For people with Alzheimer’s and dementia who are admitted to hospital, understanding diagnosis and treatment options, as well as investigating and accessing available supports, can be overwhelming.
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Once they get home, when symptoms change (increased memory loss, decreased physical independence, for example) and needs escalate (for day programs, respite care, personal support workers, etc.), getting help becomes more time consuming and critical.
Finding those supports early has a positive impact not only on quality of life, but on longevity. So when it comes to helping patients maneuver through the processes, who comes to the rescue? A relatively new field called professional patient care navigators.
They work to reduce barriers—language, cultural, financial, knowledge-based, or emotional—to getting those supports. They are now, in Canada as well as the U.S., a key part of cancer care. They are also starting to be introduced for other chronic issues, and, in some jurisdictions, finally, dementia care too.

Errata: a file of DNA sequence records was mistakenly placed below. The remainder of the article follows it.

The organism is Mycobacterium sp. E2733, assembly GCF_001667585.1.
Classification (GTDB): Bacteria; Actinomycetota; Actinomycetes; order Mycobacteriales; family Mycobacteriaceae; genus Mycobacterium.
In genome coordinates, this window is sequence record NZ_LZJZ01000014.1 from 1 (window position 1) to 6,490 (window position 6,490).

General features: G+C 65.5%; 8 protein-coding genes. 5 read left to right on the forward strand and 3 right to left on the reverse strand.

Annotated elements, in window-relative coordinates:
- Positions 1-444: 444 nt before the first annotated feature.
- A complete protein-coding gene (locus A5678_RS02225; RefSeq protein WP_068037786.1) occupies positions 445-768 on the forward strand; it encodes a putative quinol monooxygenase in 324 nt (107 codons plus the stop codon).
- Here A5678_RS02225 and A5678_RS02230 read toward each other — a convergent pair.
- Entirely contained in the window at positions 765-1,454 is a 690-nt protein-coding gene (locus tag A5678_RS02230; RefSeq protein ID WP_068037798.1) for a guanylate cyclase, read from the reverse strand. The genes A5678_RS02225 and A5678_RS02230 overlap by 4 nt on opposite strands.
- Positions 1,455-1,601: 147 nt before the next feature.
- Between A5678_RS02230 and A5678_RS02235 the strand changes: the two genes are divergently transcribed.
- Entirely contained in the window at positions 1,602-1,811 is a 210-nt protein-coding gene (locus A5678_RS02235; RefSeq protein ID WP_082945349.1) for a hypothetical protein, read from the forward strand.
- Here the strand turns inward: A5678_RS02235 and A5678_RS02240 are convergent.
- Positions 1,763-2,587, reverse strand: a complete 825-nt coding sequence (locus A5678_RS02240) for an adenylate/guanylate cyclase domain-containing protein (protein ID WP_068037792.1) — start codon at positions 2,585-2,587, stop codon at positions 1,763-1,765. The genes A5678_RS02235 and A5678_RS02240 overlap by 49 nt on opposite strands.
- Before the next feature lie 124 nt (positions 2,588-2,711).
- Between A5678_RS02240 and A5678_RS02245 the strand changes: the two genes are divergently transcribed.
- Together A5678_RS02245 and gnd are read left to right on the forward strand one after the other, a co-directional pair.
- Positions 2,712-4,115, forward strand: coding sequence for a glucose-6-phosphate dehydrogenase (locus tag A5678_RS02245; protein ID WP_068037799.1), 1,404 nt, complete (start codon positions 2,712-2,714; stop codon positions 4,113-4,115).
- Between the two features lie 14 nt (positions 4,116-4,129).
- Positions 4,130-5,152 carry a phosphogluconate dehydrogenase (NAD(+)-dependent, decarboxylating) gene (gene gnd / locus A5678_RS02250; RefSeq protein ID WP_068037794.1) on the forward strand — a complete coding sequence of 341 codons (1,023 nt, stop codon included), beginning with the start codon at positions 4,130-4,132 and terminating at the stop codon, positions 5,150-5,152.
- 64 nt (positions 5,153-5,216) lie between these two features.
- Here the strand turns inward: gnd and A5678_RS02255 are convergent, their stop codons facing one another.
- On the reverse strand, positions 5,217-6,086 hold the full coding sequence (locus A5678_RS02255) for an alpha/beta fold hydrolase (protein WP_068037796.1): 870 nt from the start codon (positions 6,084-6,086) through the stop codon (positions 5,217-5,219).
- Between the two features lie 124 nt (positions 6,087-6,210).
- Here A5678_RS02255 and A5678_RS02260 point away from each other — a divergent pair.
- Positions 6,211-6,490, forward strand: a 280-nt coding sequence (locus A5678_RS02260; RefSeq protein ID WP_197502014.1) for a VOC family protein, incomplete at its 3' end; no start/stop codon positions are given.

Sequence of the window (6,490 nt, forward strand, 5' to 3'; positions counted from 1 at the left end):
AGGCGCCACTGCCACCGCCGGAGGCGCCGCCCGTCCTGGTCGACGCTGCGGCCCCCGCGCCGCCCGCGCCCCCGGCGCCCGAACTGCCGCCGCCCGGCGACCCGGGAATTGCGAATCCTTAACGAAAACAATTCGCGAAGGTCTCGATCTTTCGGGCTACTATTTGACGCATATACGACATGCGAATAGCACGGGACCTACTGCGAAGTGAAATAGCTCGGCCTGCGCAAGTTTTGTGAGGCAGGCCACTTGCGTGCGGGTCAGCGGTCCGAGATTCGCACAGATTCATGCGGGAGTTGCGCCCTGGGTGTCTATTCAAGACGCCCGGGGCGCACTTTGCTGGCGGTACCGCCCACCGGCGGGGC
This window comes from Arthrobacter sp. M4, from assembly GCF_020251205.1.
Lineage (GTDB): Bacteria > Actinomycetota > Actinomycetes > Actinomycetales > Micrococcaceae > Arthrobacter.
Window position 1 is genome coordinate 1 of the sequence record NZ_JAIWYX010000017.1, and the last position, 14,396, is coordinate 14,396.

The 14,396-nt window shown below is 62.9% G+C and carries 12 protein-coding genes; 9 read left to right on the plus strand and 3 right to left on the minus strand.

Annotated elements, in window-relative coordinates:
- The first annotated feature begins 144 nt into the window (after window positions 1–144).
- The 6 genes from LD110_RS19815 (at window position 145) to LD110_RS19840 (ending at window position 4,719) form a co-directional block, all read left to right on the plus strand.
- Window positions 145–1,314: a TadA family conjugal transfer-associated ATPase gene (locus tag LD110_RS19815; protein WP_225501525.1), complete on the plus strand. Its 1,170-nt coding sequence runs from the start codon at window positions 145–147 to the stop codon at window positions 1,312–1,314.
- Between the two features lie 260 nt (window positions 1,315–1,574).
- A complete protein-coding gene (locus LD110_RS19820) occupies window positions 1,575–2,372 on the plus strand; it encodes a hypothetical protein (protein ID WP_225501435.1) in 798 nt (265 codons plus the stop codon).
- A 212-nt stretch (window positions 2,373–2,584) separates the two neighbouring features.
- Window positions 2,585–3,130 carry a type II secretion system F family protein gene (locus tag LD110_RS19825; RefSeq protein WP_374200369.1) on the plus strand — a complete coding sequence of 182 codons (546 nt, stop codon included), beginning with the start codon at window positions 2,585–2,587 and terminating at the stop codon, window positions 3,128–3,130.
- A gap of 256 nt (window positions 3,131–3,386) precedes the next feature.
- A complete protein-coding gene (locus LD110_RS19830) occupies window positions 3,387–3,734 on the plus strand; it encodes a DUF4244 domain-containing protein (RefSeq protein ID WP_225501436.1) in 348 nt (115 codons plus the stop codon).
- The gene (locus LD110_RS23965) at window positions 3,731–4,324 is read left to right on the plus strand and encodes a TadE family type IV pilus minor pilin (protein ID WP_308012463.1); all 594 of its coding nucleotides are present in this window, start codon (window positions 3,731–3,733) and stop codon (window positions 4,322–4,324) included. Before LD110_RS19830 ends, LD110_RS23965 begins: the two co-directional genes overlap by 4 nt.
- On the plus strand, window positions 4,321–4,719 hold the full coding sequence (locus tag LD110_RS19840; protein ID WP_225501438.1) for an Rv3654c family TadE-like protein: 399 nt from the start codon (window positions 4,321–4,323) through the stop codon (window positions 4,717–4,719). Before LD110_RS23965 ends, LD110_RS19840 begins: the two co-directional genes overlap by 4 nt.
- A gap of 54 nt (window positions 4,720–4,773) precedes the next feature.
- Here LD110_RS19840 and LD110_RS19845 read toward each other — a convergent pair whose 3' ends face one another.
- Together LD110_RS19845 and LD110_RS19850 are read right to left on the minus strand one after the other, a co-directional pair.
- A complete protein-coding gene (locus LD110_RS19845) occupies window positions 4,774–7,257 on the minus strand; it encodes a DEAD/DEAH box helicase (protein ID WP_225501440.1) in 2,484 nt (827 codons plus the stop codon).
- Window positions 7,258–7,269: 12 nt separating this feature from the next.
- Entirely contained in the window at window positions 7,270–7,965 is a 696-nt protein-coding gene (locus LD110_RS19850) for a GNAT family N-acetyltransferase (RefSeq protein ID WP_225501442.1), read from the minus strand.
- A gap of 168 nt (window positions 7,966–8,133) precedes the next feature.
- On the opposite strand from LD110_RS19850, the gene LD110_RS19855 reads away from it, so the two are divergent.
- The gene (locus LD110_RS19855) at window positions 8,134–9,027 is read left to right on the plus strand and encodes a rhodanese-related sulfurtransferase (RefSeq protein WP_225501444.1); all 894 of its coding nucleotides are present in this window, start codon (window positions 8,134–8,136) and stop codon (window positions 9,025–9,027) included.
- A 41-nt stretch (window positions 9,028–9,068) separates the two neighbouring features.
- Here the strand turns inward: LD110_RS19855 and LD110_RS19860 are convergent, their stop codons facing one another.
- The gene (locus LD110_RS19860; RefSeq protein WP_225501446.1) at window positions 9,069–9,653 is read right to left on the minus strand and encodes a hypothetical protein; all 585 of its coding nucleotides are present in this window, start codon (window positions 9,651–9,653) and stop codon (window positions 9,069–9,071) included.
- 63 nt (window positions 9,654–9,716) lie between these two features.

Why were patient care navigators introduced?
This role first appeared in 1990 in a pilot program at Harlem Hospital. Those non-medical professionals helped coordinate appointments and make sure patients kept them; they directed patients to financial assistance and communicated with medical staff on behalf of patients. Between 1995 and 2000, the five-year survival rate for patients in the program nearly doubled.
Sometimes also called “health care navigators,” these workers are trained in various fields—medical doctors, nurses and social workers are the most common.
While it might be easy to assume these services are simply a luxury that a stretched and underfunded public health care system can’t afford, research proves navigators cut costs and save lives.
Here’s a look at the two different types and what they can do for you.
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